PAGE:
Before prohibition, the Irish gangs dominated the Bronx and Manhattan, but during the prohibition era the mobs were increasingly Italian and Jewish and controlled by the likes of Dutch Schultz, the ‘Bootlegger King of the Bronx’ (real name Arthur Flegenheimer), Charlie ‘Lucky’ Luciano, Bugsy Siegel and Louis Lepke. Schultz was the son of a bar-keeper who built up an empire of speakeasies, clandestine alcohol-stills and breweries during the early years of prohibition. In a tough business, with rival gangs constantly trying to carve out their own territory, Schultz needed ruthless, violent young men with a talent for intimidation and killing. Vincent Coll had all of that in spades and started out as an enforcer for Schultz, when he was still in his mid-teens.

                                  And Early Mugshot of Vincent - While He Was Still in His Teens

By now Vincent and his older brother Peter were beginning to make names for themselves in the Bronx. Vincent was the good-looking one, fresh-faced (some newspaper reports would later call him ‘baby-faced’ or endow him with ‘matinee-idol’ looks), with blond, curly hair, a fondness for sharp suits and an enigmatic, menacing air. He spent small fortunes on his clothes, which were stashed with various girlfriends across Manhattan and the Bronx. He favoured tailored suits, silk shirts, double-breasted Chesterfield overcoats and his signature hat, a pearl-grey fedora, always worn at a rakish angle.

                              Coll Leaving Court After The Giardelli Case - wearing his trade-mark Pearl Grey Fedora

It was often said of Vincent that he had an ability to appear or disappear at will. He was a lady’s man who always had a girl with a quiet apartment somewhere if he needed to lie low. Coll could be charming or taciturn as the situation demanded and was said to have a magnetic effect on women.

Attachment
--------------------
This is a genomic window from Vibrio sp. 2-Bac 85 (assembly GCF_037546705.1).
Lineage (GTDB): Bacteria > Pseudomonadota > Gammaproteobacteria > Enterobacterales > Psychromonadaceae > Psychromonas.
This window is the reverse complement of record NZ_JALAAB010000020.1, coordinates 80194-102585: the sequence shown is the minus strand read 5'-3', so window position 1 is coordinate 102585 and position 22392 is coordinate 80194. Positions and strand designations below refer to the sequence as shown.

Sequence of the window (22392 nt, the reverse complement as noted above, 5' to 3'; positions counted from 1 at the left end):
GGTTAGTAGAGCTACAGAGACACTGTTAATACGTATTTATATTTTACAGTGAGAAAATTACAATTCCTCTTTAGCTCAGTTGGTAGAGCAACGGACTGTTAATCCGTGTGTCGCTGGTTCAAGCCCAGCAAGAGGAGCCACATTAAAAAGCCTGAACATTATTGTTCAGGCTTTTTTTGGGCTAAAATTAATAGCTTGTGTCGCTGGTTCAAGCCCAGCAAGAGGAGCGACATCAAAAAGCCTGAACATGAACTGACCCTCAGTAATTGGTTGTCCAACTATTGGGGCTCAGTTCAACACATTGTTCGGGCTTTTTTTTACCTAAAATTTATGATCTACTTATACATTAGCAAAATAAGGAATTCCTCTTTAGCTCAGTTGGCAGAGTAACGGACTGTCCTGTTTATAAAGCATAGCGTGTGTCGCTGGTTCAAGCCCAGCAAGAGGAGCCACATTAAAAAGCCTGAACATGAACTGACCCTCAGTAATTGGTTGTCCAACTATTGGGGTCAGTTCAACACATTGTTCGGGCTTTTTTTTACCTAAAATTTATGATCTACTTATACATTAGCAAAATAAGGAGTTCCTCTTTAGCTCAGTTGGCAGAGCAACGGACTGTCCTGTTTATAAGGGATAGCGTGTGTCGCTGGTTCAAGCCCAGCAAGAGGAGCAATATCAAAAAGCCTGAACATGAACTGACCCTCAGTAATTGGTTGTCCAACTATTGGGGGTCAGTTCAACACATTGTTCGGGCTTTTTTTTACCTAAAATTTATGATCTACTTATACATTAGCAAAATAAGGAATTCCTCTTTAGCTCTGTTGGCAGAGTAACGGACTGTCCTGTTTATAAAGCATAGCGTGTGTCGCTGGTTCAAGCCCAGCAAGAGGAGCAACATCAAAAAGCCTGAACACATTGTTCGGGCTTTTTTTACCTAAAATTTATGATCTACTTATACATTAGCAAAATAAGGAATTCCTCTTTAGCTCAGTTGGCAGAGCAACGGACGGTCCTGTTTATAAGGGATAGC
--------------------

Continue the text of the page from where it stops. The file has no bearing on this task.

Right from the start of career as a gangster, Coll displayed a maverick, independent streak that would enrage the powerful bosses he was supposed to be working for. Coll was never the classic ‘soldier’. If anything, he was a gun for hire who always had his own angles to work. His real pleasure was kidnapping. And as you would expect from a gangster already known to his associates as ‘The Mad Mick’, he loved a challenge. Coll would kidnap wealthy citizens if the chance arose, but he took an almost perverse pleasure in the insanely risky business of kidnapping fellow gangsters and racketeers.

Two cases illustrate Coll’s love of a challenge. The first concerned Owney ‘The Killer’ Madden: long after his death, NYC Police files revealed that Coll had been paid $35,000 for the safe return of Madden’s business associate George ‘Big Frenchy’ DeMange in the summer of 1931. The money was paid over, but Madden may not have been pleased to see the Irishman then spending some of his money in his own nightclub, The Cotton Club, or parading down Broadway with chorus girls on each arm.

In a second case, Coll demanded another $45,000 to give up George Immerman, brother of Connie Immerman, the famous Harlem night club impresario and racketeer. The Donegal-born gangster must have known that there were easier ways to make a buck than targeting the most dangerous men in New York, along with their families and associates, but right from the start of his career, Vincent had shown zero respect for power or the established pecking order.